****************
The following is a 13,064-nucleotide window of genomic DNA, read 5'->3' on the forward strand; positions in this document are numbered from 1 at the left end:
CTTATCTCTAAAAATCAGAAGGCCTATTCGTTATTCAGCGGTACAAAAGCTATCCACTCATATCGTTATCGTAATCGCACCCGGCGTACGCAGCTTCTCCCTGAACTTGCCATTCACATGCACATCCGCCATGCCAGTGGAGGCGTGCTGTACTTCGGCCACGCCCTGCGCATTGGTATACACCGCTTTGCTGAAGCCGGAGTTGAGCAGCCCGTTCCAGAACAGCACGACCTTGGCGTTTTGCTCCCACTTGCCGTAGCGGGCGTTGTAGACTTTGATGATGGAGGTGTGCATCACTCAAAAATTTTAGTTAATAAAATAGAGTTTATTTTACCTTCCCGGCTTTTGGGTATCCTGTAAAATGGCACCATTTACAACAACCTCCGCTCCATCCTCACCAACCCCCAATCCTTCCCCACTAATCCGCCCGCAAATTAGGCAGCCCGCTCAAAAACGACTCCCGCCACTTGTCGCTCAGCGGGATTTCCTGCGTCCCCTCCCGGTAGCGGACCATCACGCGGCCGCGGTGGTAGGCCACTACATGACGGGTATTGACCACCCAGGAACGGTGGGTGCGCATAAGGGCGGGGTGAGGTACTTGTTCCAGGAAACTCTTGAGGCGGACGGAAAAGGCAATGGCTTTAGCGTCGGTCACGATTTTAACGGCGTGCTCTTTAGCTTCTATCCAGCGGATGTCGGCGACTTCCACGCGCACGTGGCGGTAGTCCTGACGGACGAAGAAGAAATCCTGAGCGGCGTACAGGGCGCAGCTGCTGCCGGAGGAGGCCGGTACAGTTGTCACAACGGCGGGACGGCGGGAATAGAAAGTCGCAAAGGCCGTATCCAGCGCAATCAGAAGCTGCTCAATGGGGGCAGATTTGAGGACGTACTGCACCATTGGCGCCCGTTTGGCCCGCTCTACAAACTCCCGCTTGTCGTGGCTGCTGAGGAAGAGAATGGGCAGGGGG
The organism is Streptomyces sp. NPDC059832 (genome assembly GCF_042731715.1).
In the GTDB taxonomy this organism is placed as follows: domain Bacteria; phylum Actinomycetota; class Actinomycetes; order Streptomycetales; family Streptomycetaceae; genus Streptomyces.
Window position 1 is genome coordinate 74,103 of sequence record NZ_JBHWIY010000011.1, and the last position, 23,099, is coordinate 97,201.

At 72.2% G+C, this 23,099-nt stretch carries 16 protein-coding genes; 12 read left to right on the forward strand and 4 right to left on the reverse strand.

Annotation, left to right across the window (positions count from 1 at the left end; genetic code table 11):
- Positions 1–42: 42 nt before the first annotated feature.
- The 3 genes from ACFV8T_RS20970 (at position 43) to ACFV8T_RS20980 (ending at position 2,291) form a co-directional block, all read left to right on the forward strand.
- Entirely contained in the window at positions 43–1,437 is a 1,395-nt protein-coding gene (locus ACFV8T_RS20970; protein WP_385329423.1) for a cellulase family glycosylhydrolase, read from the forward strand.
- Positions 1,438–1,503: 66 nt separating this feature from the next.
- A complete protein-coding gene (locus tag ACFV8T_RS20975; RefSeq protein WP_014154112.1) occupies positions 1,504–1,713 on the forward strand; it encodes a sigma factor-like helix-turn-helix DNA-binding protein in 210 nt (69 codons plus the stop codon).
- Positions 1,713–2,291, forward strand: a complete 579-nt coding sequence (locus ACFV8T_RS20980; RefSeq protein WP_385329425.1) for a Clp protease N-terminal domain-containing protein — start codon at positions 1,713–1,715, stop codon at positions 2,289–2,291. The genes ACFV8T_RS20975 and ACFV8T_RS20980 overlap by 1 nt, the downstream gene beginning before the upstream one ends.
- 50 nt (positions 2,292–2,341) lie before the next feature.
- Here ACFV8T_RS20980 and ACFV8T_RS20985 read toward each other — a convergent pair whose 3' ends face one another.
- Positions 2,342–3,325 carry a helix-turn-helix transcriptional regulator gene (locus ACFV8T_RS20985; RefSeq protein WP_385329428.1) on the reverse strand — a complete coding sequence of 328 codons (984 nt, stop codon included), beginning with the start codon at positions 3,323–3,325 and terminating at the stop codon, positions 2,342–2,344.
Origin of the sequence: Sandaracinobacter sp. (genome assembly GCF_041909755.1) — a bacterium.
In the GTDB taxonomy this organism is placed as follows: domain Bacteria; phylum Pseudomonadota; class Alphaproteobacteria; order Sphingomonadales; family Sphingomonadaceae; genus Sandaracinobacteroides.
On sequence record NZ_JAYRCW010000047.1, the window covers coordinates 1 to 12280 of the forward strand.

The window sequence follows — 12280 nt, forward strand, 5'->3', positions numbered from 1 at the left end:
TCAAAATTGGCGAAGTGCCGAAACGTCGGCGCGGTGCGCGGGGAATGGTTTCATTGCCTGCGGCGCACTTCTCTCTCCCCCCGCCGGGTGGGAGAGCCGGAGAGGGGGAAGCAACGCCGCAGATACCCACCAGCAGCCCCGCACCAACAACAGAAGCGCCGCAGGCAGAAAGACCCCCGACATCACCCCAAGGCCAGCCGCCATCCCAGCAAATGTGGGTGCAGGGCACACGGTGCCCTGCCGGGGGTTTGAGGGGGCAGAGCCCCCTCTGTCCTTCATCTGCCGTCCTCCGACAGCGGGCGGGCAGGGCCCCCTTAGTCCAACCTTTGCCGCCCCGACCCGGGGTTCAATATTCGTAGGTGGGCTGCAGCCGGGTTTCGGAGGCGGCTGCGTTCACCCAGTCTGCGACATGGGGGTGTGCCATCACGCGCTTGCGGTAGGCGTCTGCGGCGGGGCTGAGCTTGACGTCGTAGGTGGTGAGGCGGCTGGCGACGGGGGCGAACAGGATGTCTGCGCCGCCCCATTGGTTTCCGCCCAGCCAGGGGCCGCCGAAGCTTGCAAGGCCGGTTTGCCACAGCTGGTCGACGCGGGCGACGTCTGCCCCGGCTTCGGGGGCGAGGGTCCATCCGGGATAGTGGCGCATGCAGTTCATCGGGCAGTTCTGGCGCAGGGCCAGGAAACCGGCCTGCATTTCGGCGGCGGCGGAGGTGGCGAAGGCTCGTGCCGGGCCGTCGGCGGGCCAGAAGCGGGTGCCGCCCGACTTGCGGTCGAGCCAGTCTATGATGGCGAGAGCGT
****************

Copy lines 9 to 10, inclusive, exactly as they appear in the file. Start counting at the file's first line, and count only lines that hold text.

- The 3 genes from ACFV8T_RS20970 (at position 43) to ACFV8T_RS20980 (ending at position 2,291) form a co-directional block, all read left to right on the forward strand.
- Entirely contained in the window at positions 43–1,437 is a 1,395-nt protein-coding gene (locus ACFV8T_RS20970; protein WP_385329423.1) for a cellulase family glycosylhydrolase, read from the forward strand.